Happy 2020 to everyone. You may notice that I have created a new look and feel for the site, the original site going back to April 2009! Hope you like the new logo and appearance?
Anyone who authors Revit models or works with 3rd party consultants that use Revit has surely experienced poorly coordinated models and struggled to understand why models do not federate and overlay as expected.
Many of these issues are simply down to a lack of understanding of the Revit coordinate system or properly communicated BEP’s, but these are fundamental to the correct setting out and coordination of projects. Revit 2020.2 offers some help by being able to visualise the Project base Point, Survey Point and the Internal Point within linked models. Also, you can no longer unclip the Project Base Point, meaning that the Internal and Project Base Point are normally consistent, however, see the note at the end of the post!
The image below is displaying the two Project Base Points, the blue being from the active project and the grey being from the linked model
Here you can also see that the Internal Origin point is also displayed in grey on a linked project. This is useful when checking that the Project Base Point and Internal Origin are overlayed.
When a linked model is selected the Project Base Point shows the linked model icon and the relevant properties such as the North/South, East/West, Elevation as well as the angle to true north. Very useful when trying to understand why Revit models will not federate and overlay correctly.
As many of you will already know, Revit has an internal origin which can be different from the Project Base Point. The Internal Origin point can now be displayed with a new sub category within the Site category.
When setting the Project Base Point you should now use Specify Coordinates at Point or acquire coordinates rather than directly selecting the Project Base Point and moving. You will notice that selecting the PBP and using the Properties Palette or directly typing the coordinates will move the PBP independently of the internal origin.
I have had a few questions around detailing coordinates of grid intersections with Revit. You may already know that it is tricky to add spot coordinates to each grid intersection as Revit will not ‘snap’ to the grid intersection. You can add reference planes across the grid intersections, but this is quite time consuming and prone to error.
I have created a Dynamo script to place down a setting out family at each grid intersection and record the grid intersection, Easting and Northing at each location. This has the added value of being exposed in Navisworks or an IFC model for a contractor. We can also schedule the coordinates of each grid intersection and present this onto drawings or export to Microsoft Excel for input into site instruments.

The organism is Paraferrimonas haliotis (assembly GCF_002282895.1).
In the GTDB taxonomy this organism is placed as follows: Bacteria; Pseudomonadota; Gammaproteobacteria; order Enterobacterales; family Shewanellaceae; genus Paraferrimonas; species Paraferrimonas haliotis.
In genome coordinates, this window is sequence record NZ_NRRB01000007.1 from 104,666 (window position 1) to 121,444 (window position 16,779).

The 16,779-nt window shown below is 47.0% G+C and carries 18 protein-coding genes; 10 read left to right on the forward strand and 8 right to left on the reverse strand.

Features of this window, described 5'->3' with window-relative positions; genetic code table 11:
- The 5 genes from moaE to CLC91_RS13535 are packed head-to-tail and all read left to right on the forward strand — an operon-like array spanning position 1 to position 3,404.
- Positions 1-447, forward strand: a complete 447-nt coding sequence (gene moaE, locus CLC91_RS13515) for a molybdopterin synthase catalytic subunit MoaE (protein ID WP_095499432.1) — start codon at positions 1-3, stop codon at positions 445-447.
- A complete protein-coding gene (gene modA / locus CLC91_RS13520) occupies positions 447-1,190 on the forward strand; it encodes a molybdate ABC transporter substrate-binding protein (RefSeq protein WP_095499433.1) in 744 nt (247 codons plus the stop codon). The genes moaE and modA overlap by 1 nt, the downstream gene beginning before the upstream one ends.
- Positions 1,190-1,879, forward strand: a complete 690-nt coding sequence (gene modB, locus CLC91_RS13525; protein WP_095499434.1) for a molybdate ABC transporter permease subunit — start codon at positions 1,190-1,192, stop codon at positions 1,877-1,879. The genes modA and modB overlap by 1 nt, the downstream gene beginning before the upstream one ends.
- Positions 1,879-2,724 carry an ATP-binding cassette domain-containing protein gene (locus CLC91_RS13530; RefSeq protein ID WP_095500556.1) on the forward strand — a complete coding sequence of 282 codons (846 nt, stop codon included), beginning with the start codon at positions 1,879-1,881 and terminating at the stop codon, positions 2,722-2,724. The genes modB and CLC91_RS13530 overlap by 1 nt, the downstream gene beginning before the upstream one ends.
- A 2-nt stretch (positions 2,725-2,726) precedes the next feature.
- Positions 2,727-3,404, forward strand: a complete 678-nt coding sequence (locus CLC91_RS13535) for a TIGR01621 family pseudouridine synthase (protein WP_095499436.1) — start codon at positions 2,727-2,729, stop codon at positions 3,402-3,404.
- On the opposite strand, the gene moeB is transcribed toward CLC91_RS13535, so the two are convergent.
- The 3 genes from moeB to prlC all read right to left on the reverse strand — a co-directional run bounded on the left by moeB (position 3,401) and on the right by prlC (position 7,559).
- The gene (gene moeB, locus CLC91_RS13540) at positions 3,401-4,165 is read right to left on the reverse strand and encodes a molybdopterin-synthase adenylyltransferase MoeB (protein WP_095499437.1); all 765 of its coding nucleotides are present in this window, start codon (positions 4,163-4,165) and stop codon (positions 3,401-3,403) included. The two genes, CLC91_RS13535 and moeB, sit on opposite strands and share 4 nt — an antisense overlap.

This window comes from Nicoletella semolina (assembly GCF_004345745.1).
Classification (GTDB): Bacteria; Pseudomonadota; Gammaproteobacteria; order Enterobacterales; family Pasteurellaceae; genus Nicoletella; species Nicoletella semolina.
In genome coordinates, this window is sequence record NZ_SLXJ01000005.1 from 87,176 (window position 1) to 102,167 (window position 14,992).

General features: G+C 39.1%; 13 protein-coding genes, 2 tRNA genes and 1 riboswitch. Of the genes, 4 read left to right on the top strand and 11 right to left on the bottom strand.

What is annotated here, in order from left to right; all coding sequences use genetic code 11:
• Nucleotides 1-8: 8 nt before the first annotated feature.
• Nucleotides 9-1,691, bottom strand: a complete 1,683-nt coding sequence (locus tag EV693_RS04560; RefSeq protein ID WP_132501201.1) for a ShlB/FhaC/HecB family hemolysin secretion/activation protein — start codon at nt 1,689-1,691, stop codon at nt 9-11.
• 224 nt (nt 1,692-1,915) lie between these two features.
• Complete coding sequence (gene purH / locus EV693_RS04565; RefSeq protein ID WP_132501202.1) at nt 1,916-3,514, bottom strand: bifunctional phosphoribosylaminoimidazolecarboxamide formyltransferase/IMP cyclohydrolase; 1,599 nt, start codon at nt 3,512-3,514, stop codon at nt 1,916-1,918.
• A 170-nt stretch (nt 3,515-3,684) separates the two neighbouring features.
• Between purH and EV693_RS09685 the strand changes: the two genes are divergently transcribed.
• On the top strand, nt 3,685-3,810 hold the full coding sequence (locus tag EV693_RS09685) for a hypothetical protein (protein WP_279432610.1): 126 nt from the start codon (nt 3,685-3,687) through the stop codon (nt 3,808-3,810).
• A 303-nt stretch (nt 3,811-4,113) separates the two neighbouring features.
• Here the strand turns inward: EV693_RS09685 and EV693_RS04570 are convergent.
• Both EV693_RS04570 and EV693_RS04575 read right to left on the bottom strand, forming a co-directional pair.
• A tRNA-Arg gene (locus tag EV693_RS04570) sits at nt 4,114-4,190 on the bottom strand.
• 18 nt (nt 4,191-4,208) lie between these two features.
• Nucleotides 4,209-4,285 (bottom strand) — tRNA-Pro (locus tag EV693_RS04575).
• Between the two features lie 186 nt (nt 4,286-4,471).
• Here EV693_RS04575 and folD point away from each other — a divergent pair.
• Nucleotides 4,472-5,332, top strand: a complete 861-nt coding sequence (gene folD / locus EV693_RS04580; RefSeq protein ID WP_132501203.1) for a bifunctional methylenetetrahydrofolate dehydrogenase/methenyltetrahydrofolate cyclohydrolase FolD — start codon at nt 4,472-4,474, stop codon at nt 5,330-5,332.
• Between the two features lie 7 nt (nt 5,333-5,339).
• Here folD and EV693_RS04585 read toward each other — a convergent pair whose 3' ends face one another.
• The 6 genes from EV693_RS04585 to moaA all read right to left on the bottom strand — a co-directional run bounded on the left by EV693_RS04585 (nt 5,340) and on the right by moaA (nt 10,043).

Thanks to Christoph for providing a Python script to replace the convert to number node. Below is the updated graph.
and here is christoph’s python script.
Grids = IN
IsString = 
for Grid in Grids:
OUT = IsString
See the video below for more!
Here is a sneak preview of what will very soon be available as part of our Excitech Revit Toolkit, these familes have been designed to work with our toolkit to facilitate the scheduling of levels and piles.
Optimised for use with our Excitech Revit Toolkit, this extensive library of Pile and Pile Cap families will operate seamlessly within your structural projects and offers many new parameters to facilitate the creation of pile schedules and associated documentation. The range starts from singular piles up to groups of 14, supporting both round and square piles with differing configurations and presented using standard UK pile spacing and edge clearances in conformance to BS8110 and Eurocode 7.
We are also pleased to offer full integration with the Federation of Piling Specialists (FPS) and our schedules can be imported into the FPS Microsoft Excel spread sheet.
These are now live and available in 2013,2014 and 2015 formats.
Many of you may already have used the Excitech toolkit for pile schedules and scheduling coordinates of complex 3D structural objects. The Revit 2012 version is now available here:
If you have not used the toolkit, here is a brief summery of features.
The FREE Excitech Revit Coordinate Scheduling application is a powerful tool for Revit Architecture, Revit Structure and Revit MEP that will enable users to automatically acquire precise X, Y and Z coordinates from certain Revit objects.
This allows users to more rapidly produce schedules of, for example, piling and services; as well as to publish coordinates for complex geometry across 3D space